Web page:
Right now the conversations around newsletters are revolving around which journalist recently joined Substack and which hotshot business newsletter was recently acquired. But the more the conversation points to revenue, the more publishers are strategizing for how to get more skin in the email game.
While ad rates on other digital platforms tumbled, newsletter CPMs remaining remarkably consistent throughout the pandemic. And there is evidence of a significant appetite for paid newsletters among consumers, thanks to Substack and Revue popularizing the medium.
Publishers, like Bustle Digital Group, are now priming their newsletter strategies to win a space in readers’ inboxes while subsequently monetizing that position with interested advertisers.
BDG currently has a total subscriber list of 2 million across 14 newsletters. Eight out of the publisher’s nine brands have at least one main newsletter while some brands, like Inverse and The Zoe Report, have branched out into smaller, subject-specific offerings. Bustle, the only brand without a newsletter, will launch by March 31, said Wesley Bonner, the company’s vp of marketing and audience development.
By the end of 2021, however, Bonner said the team wants to attract 10 million subscribers across all of the brands’ newsletters and increase the newsletter business from a seven-figure revenue stream to an eight-figure revenue stream year-over-year.
In January, the average subscriber growth rate for the newsletters was 20% month-over-month, Bonner said, with some smaller publications receiving closer to 50% growth.
“It’s a realistic goal if you are focused solely on that and it is your number one priority,” said Kerel Cooper, the CMO of Liveintent, who pointed to success stories like Morning Brew, which grew the subscriber base for one email product by 1 million in 2019.
To grow that quickly, BDG is using both paid acquisition strategies like social media marketing to the company’s collective 61 million followers and advertising in other publishers’ newsletters. It is also relying on organic strategies like onsite promotion and releasing exclusive content in the newsletters.
But as the publisher seeks growth, losing engagement can be a real concern.
Currently, the average open rate across the company’s 14 newsletters is 20% with the main newsletter for Inverse, Inverse Daily, being the most engaged with newsletter at a 27%, according to the company.
“It’s very possible that their open rate could go from 20% to 5%,” said Dan Oshinsky, a consultant at Inbox Collective, who advised BDG to run onboarding and reactivation campaigns to retain high quality subscribers.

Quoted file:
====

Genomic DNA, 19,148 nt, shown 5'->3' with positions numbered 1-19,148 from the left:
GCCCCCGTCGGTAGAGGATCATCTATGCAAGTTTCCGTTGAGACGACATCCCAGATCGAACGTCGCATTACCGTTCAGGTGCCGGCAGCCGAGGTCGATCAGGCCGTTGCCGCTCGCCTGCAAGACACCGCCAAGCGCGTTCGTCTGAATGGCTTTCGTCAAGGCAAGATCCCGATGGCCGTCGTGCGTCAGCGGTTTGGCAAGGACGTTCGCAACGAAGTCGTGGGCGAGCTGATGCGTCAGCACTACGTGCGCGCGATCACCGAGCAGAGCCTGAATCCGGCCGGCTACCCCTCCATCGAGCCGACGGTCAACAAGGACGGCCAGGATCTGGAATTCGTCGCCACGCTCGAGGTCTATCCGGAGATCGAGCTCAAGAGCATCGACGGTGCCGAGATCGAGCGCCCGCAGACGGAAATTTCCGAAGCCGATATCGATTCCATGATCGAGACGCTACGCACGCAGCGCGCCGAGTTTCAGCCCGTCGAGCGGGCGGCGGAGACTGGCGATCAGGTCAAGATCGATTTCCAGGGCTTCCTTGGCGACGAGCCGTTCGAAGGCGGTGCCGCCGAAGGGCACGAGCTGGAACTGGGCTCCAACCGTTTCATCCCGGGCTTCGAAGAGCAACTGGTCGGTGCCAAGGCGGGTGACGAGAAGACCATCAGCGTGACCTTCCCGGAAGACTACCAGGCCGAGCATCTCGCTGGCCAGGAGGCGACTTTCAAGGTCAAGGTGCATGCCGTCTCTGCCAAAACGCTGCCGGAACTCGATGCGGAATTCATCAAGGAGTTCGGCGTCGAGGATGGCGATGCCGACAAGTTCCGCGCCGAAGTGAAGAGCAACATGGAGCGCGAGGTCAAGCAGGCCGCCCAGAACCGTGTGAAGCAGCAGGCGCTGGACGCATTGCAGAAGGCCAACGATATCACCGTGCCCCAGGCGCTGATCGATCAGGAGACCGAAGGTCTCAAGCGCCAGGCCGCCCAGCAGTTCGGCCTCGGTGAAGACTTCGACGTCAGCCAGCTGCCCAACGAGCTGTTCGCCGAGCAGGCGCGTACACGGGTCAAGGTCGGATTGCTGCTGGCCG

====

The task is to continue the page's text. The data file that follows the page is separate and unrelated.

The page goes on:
The newsletters currently rely on direct advertising for about 70% of the business’s revenue, Bonner said, with the remaining 30% coming from affiliate sales.
Bonner declined to disclose BDG’s newsletter CPMs.
Oshinsky said that those rates can really run the gamut with total list size pricing running anywhere from $5 to $25 CPMs. However, publishers that offer more native advertising in their newsletters and less programmatic — and also have strong open rates — will sometimes base CPMs on the open rate list size, which could be more financially appealing because those rates tend to be higher at $10 to $40 CPMs.
In June, three months into the pandemic, Digiday conducted a survey of 127 publishing executives, 74% of whom reported seeing ad CPMs drop as a result of the crisis. Even earlier in March, Digiday reported that programmatic rates were down an average of 10 to 20% globally.
BDG’s newsletter CPMs stayed consistent throughout that period, Bonner said, though noted that there was a dip in number of deals signed, but both Cooper and Oshinsky agreed that they saw CPMs remain steady during 2020.
Bonner added that one strategy for encouraging engagement, and thus higher CPMs, is Inverse’s proprietary rewards program that is currently only operating within Inverse’s newsletters. It acts as a “motivational incentive” for subscribers to track how many days in a row they open the newsletter, Bonner said. If they open it every day or a month, for example, they are then entered to win a prize, often from one of the newsletter’s sponsors.
“It’s a reward in the truest sense for participating and being a part of the community,” Bonner said. “We’re not trying to get them to subscribe to win,” like the traditional sweepstakes model. The idea is to rollout this proprietary program to the other brands this year, as well as launch a referral program.
Oshinsky said that while a rewards system can definitely help increase open rates, being able to translate that engagement to proof of a base of “super users” may not be as straightforward when dealing with informed advertisers.
“Publishers are always trying to sell advertisers that they have a highly engaged audience,” but while “opening a newsletter is everyday is unusual, it’s not The Da Vinci Code that they’re solving. They are opening an email,” Oshinsky said.
Based on what Oshinsky has seen with the publishers he works with, a “best-in-class” unique open rate is 30% or above. A 20% average open rate is not bad, he added, but he said that while BDG focuses on growing its total list size, it will be important to monitor that engagement does not drop off as a side effect of new subscriptions.
“All of our engagements are growing and that’s kind of difficult to do when you are also growing the list at the rate we are,” Bonner said.
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